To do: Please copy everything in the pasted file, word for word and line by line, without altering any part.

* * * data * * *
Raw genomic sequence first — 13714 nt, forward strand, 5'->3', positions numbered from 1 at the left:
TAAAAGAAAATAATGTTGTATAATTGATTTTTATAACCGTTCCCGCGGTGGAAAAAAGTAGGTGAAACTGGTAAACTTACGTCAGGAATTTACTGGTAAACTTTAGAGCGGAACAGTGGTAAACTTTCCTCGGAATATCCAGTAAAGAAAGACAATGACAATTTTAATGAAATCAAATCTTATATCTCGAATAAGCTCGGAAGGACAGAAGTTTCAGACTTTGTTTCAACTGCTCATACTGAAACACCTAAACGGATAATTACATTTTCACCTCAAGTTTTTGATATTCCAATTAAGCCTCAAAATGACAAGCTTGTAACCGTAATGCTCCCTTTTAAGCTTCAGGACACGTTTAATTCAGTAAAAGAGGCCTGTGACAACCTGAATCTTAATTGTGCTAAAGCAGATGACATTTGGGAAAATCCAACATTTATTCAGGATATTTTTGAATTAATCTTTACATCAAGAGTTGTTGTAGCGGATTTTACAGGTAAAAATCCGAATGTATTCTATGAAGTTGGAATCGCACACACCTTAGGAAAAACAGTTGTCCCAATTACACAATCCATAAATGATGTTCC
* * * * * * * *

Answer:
Raw genomic sequence first — 13714 nt, forward strand, 5'->3', positions numbered from 1 at the left:
TAAAAGAAAATAATGTTGTATAATTGATTTTTATAACCGTTCCCGCGGTGGAAAAAAGTAGGTGAAACTGGTAAACTTACGTCAGGAATTTACTGGTAAACTTTAGAGCGGAACAGTGGTAAACTTTCCTCGGAATATCCAGTAAAGAAAGACAATGACAATTTTAATGAAATCAAATCTTATATCTCGAATAAGCTCGGAAGGACAGAAGTTTCAGACTTTGTTTCAACTGCTCATACTGAAACACCTAAACGGATAATTACATTTTCACCTCAAGTTTTTGATATTCCAATTAAGCCTCAAAATGACAAGCTTGTAACCGTAATGCTCCCTTTTAAGCTTCAGGACACGTTTAATTCAGTAAAAGAGGCCTGTGACAACCTGAATCTTAATTGTGCTAAAGCAGATGACATTTGGGAAAATCCAACATTTATTCAGGATATTTTTGAATTAATCTTTACATCAAGAGTTGTTGTAGCGGATTTTACAGGTAAAAATCCGAATGTATTCTATGAAGTTGGAATCGCACACACCTTAGGAAAAACAGTTGTCCCAATTACACAATCCATAAATGATGTTCC